badAddressSearchAttributes}
   ::= oc-822-node

x400Domain ATTRIBUTE                                                10
    WITH ATTRIBUTE-SYNTAX X400DomainType
    ::= at-x400-domain

X400DomainType ::= ENUMERATED {
        x400-only(1),
        x400-and-822(2) }


jNTMailNode OBJECT-CLASS
    SUBCLASS OF 822Node                                             20
    MAY CONTAIN {
        jntMailSupport }
    ::= oc-jnt-mail-node

jNTMailSupport ATTRIBUTE
    WITH ATTRIBUTE-SYNTAX JNTMailSupport
    ::= at-jnt-mail-support

JNTMailSupport ::= SEQUENCE {
        supported-nets BITSTRING {                                  30
            janet(1),
            pss(2),
            ipss(3),
            ixi(4) }
        application-relay DistinguishedName }

_________________Figure_1:__RFC_822_Node_Information___________________





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INTERNET--DRAFT        RFC 822 routing using X.500       November 1992


or-address component.
An MTA identifies a local address by finding its own name (Application
Process) as one of the MTAs that supports the UA in question.  This is
the same as for O/R Address checking.
One problem with bootstrapping this approach is that there is a need
to load the DNS namespace information into the DIT. This can only be
done gradually.  Fortunately, there is no requirement for all of the
domain name information to be in the DIT. The minimum needed is:


 o  Users local to the MTA, and the tree leading down to that

 o  All of the top level domains

 o  Information needed to verify or deny partially qualified domains.

The DNS could be used as an alternative checking mechanism at this
point.  The disadvantages of doing this are:


 o  No mailbox (UA) checking

 o  No support for multiple RFC 822 protocols

Multiple Domain Routing Trees can be established analogously to O/R
Address routing trees.  This is important for:


 o  Sites with RFC 822 support, but not JNT Mail or SMTP.

 o  Sites which gateway RFC 822 to other protocols (e.g., UUCP).


1  Example

*** tbs


References

[Cro82]  D.H. Crocker. Standard of the format of ARPA internet text
         messages. Request for Comments 822, University of Delaware,
         August 1982.


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INTERNET--DRAFT        RFC 822 routing using X.500       November 1992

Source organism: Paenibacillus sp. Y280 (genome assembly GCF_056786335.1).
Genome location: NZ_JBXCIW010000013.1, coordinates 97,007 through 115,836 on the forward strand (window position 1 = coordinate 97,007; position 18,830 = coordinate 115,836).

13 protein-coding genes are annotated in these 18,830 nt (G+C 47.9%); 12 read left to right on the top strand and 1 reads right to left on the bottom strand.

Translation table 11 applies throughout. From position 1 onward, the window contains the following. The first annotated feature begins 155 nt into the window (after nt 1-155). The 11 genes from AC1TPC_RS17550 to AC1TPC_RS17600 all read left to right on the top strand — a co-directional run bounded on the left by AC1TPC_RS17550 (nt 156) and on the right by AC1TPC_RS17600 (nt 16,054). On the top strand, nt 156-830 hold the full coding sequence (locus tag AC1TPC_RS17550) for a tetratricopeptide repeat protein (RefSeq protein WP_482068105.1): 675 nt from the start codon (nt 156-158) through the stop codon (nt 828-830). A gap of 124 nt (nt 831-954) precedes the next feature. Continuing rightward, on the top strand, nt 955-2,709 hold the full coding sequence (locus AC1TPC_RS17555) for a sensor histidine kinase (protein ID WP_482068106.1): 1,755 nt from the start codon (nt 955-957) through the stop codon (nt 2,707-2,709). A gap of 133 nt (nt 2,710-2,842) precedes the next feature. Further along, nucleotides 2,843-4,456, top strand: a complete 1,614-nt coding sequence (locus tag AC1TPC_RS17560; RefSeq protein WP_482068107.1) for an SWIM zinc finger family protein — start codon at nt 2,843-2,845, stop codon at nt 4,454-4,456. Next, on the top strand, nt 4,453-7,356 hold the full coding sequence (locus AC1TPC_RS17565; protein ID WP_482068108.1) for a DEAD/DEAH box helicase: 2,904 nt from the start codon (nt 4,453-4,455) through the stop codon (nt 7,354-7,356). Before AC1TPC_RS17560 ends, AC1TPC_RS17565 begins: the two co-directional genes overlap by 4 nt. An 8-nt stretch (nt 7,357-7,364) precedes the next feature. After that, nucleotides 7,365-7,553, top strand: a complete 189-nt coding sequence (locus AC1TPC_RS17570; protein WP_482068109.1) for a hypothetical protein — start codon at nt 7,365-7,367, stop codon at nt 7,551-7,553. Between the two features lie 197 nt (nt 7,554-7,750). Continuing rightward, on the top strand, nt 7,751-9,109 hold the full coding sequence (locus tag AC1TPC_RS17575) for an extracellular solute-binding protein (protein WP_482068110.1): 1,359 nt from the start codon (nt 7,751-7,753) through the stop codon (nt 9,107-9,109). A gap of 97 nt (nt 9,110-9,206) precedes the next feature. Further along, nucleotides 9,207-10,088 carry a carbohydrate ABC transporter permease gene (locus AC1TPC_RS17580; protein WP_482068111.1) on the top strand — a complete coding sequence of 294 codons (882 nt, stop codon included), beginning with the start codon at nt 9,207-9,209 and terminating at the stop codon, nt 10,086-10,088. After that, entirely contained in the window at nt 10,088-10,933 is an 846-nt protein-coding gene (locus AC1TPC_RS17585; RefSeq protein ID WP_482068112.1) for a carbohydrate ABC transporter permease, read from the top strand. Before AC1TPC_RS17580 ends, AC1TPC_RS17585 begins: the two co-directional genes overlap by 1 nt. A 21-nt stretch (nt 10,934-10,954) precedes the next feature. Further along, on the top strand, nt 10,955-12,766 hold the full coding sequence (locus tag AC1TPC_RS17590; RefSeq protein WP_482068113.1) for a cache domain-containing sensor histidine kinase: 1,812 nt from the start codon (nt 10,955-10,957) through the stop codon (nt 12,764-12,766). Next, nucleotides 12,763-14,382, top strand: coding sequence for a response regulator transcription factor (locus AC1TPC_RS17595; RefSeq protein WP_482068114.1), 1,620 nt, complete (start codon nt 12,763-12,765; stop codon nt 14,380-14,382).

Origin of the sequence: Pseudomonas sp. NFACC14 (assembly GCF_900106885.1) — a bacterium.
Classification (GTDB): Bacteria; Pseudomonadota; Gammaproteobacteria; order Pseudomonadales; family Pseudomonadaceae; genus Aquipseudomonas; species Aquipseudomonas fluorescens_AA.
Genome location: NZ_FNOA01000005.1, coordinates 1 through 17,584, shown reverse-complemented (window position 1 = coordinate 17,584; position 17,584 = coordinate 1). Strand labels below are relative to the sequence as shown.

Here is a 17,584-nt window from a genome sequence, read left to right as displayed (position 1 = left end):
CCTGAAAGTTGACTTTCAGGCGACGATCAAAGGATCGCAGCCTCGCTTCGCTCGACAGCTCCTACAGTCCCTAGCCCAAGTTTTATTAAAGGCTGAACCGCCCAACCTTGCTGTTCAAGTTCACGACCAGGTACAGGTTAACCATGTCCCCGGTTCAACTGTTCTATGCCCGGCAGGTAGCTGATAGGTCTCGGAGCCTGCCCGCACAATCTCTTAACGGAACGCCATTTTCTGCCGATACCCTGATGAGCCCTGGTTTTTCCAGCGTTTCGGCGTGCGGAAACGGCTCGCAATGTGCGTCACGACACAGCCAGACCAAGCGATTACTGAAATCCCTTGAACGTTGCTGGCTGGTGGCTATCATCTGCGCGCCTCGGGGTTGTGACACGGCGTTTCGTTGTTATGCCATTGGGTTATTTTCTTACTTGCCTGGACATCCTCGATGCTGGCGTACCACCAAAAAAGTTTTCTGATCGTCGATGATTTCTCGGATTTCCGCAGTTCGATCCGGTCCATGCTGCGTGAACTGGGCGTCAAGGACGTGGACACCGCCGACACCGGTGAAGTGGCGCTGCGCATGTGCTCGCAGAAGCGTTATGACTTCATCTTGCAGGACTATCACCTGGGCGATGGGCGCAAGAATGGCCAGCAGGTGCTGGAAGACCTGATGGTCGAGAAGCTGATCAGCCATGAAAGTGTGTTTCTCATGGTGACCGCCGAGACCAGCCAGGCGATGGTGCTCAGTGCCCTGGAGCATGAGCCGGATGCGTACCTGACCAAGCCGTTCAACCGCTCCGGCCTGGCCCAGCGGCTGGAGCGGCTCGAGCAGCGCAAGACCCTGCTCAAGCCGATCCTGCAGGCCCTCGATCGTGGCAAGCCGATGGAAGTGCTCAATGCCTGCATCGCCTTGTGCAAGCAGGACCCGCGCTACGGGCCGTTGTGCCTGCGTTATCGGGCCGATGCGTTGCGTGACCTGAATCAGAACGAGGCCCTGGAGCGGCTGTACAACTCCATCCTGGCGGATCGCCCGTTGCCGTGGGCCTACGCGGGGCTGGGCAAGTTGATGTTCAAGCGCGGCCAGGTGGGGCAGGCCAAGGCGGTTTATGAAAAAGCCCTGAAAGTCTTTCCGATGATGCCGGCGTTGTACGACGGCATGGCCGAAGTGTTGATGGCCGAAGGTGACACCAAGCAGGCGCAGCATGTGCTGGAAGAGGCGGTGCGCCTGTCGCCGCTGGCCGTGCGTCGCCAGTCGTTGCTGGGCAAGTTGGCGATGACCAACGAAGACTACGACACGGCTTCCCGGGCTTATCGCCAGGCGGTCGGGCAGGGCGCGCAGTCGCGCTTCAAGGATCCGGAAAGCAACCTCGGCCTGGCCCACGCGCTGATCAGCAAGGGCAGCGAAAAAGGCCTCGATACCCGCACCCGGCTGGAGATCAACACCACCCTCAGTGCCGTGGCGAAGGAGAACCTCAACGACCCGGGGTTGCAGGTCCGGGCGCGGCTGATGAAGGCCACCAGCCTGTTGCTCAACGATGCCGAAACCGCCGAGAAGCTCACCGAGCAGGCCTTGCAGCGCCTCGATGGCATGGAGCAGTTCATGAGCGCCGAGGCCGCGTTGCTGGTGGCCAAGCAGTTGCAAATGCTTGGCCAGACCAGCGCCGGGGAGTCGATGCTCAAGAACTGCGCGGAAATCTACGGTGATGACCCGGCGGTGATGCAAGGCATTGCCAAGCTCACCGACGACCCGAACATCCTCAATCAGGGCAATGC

[HK91]   S.E. Hardcastle-Kille. X.500 and domains.  Request for
         Comments RFC 1279, Department of Computer Science,
         University College London, November 1991.

[HK92]   S.E. Hardcastle-Kille. MHS use of the directory to support
         MHS routing, April 1992. Internet Draft.

[MHS88]  CCITT recommendations X.400 / ISO 10021, April 1988. CCITT
         SG 5/VII / ISO/IEC JTC1, Message Handling:  System and
         Service Overview.

[Moc87a] P. Mockapetris. Domain names - concepts and facilities.
         Request for Comments RFC 1034, USC/Information Sciences
         Institute, November 1987.

[Moc87b] P. Mockapetris. Domain names - implementation and
         specification. Request for Comments RFC 1035,
         USC/Information Sciences Institute, November 1987.

[Par86]  C. Partridge. Mail routing and the domain system.  Request
         for Comments 974, DDN Network Information Center, SRI
         International, February 1986.

[Pos82]  J.B. Postel. Simple Mail Transfer Protocol.  Request for
         Comments 821, DDN Network Information Center, SRI
         International, August 1982.


2  Security Considerations

Security considerations are not discussed in this INTERNET--DRAFT .


3  Author's Address

    Steve Hardcastle-Kille
    ISODE Consortium
    PO Box 505
    London
    SW11 1DX
    England


    Phone:  +44-71-223-4062

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INTERNET--DRAFT        RFC 822 routing using X.500       November 1992


    EMail:  S.Kille@ISODE.COM

    DN: CN=Steve Hardcastle-Kille,
    O=ISODE Consortium, C=GB


    UFN: S. Hardcastle-Kille, ISODE Consortium, GB






































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INTERNET--DRAFT        RFC 822 routing using X.500       November 1992


A  Object Identifier Assignment


_______________________________________________________________________

rfc-822 OBJECT IDENTIFIER ::= {mhs-ds 6}

oc OBJECT IDENTIFIER ::= {rfc-822 1}
at OBJECT IDENTIFIER ::= {rfc-822 2}



oc-822-node OBJECT IDENTIFIER ::= {oc 1}
oc-jnt-mail-node OBJECT IDENTIFIER ::= {oc 2}                       10

at-x400-domain OBJECT IDENTIFIER ::= {at 1}
at-jnt-mail-support OBJECT IDENTIFIER ::= {at 2}


_______________Figure_2:__Object_Identifier_Assignment_________________